The Chapmans, Faye and Ash, at the beginning of their life together.
I've spent many Thanksgivings away from my parents: almost all my Thanksgivings since I left home to find my way in the world. Though many extended families gather at Thanksgiving, mine did not. We were spread out across the continent and there we stayed at holiday time.
Yet this is the first Thanksgiving I have spent without my parents--the first since their deaths. I suppose it is natural that my thoughts go back to November of last year, the last Thanksgiving of their lives.
My father had just left the hospital and entered skilled nursing care, chipper and chatty as ever, eating well and cracking jokes. But he had received a diagnosis in the hospital that told us he had just a short time to live. I had a hard time believing it. So I began to plan his funeral in order to force myself to accept the truth.
A few days before Thanksgiving I bought a turkey and planned to create a Thanksgiving dinner for my mother. She went to the hairdresser and had a trim and a perm. Her curly, fair hair made her look pretty, and gave lie to the truth of her eighty-eight years.
Yet within a few days, she was doubled over with pain and off she went to the hospital. I put the turkey in the freezer and spent the holiday driving between visits to Dad in nursing care and to Mom in the hospital. She had not been drinking enough water and she had almost died of kidney failure.
She was slightly out of her head. When I went to visit her one day at the hospital she pointed to the room around her and waved her arm a bit and said: "Isn't it amazing what Disney can do?"
"Disney?" I asked, somewhat perplexed.
"Yes," she answered. "They've built this entire facility."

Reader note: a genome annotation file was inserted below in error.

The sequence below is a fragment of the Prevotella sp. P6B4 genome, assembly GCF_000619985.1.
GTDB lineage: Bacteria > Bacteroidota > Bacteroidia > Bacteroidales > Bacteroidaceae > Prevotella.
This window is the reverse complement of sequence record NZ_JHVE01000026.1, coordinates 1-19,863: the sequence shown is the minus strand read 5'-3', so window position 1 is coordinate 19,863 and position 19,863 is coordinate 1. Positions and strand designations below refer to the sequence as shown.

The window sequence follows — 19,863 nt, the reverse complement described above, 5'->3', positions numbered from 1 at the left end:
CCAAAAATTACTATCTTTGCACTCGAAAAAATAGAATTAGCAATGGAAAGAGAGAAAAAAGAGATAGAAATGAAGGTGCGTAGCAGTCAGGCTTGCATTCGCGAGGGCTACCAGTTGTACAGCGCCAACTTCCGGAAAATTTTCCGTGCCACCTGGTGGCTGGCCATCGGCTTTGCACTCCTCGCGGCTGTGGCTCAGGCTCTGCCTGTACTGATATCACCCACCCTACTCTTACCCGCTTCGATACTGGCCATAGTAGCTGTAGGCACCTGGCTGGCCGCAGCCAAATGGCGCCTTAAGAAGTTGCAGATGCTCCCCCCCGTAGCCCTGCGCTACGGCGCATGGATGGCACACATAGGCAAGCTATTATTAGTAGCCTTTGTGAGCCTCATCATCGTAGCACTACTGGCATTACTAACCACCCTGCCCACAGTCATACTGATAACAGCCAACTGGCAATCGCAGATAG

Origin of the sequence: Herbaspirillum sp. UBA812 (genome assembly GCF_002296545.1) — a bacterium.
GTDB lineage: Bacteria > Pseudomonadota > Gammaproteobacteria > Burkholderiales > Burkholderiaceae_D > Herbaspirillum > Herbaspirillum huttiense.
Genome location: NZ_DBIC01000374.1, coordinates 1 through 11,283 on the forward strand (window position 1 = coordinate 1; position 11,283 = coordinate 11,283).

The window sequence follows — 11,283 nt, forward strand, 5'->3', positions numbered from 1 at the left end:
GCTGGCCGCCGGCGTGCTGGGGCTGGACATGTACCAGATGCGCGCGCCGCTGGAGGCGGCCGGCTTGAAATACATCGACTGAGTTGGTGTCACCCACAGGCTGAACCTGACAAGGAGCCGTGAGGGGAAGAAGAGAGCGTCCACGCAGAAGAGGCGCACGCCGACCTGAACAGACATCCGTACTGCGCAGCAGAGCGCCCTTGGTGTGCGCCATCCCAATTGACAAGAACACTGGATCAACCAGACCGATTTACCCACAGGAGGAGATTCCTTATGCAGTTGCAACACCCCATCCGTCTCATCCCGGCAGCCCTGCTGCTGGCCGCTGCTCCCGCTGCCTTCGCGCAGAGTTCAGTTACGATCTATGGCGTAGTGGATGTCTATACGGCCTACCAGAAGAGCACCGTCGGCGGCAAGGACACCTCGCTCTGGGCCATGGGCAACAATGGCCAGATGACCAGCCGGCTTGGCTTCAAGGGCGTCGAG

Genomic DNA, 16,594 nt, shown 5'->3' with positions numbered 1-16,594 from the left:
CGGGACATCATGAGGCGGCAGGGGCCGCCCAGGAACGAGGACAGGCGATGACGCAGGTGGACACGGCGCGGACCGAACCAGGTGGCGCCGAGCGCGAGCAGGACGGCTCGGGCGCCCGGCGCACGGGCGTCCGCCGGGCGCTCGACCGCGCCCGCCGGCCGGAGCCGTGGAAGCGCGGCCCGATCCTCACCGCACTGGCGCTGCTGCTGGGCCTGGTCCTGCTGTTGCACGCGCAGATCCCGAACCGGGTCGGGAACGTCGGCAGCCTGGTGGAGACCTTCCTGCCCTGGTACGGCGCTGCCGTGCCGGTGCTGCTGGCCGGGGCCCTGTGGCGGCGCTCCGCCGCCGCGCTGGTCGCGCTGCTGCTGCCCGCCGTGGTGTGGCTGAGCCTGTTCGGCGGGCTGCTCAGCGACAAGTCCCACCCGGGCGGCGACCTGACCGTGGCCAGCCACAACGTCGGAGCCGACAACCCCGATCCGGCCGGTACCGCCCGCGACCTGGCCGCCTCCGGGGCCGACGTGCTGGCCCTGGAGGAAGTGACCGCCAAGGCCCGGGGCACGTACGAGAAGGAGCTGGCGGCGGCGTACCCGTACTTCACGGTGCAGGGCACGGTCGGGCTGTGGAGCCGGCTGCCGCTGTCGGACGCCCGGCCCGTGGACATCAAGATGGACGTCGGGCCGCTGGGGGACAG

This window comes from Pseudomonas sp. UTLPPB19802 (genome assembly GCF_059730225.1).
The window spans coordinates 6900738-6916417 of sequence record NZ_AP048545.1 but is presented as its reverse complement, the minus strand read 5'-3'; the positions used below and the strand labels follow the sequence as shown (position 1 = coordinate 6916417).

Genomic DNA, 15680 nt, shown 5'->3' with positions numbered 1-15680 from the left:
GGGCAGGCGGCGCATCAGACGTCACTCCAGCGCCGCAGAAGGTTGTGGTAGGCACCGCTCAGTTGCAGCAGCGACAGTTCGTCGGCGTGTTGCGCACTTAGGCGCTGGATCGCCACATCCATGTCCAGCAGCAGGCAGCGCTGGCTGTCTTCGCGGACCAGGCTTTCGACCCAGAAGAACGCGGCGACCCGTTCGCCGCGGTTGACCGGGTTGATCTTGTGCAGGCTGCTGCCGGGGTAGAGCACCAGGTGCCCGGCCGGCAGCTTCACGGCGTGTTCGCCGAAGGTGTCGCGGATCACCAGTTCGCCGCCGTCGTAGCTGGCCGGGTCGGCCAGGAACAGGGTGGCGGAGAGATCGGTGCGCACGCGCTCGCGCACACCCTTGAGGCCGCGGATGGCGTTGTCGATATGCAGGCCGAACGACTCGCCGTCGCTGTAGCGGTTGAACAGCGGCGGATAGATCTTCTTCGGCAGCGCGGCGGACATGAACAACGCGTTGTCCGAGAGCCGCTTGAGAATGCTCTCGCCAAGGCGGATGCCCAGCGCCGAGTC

Once they got her hydrated and eating a little bit she came back 'round to relative reality, and she too was sent off to skilled nursing care to rehabilitate. I was somewhat relieved I had both my parents in the same place.
But she really hated rehabilitation.
One day I came in at breakfast time and she was sitting, thoroughly dejected in a chair by her bed. Her hair was wet and she tossed it back and looked up at me.
"The most ghastly thing just happened," she said.
"What was that?" I asked.
"They put me in the shower."
The lack of choice she had at the nursing home was a horror to her. Worse yet, my sister and I were wondering what we would do with her when she was well enough to leave. We didn't think she could live alone any more. But we knew she wouldn't willingly leave her home.
"What is going to happen to me?" I heard her say on the telephone to my sister. "Am I going to get out of here?"
And, as it turned out, she did not.
On the afternoon of her ninth day there, I was about to go home to dinner. I kissed my father good night and went over to say goodbye to my mother. They were together as they had been most of their lives: sharing a room as they had for 65 years.
As I told her I would see her the next morning, I heard her cough a deep cough.
The next morning she had pneumonia. By noon she was unconscious. She died that night.
I was stunned.
My father was asleep when she died, and I pulled the curtain around his bed so he would not see them taking her away. His illness was, in this case, a blessing. Her never truly understood that she had died.
We cooked the turkey for the reception after her funeral.
Four months later Dad too was gone.
My poor niece. Her wedding was planned for December. It turned out to be just a few days after her grandmother's funeral, just a few months before her grandfather's.
But sorrow and joy are so intertwined. She and her husband were married in Napa and have lived near to me this year. I have had them near to me for comfort and company and it has meant so much. Now they are expecting their first child, and this Thanksgiving we will spend together.
My Dad would be sorry to miss this great grandchild. He loved children. But he and Mom are with us during this holiday in so many ways. We will celebrate in their house. We hear their laughter. We know they have left the ravages of illness and old age behind.
We say thanks that they had such long, prosperous and healthy lives: such short final illnesses, and spent such a short time apart before they were joined again in death.
It was our year of two funerals and a wedding and I shall always remember it, for all the Thanksgivings that lie ahead.
It was the best of times.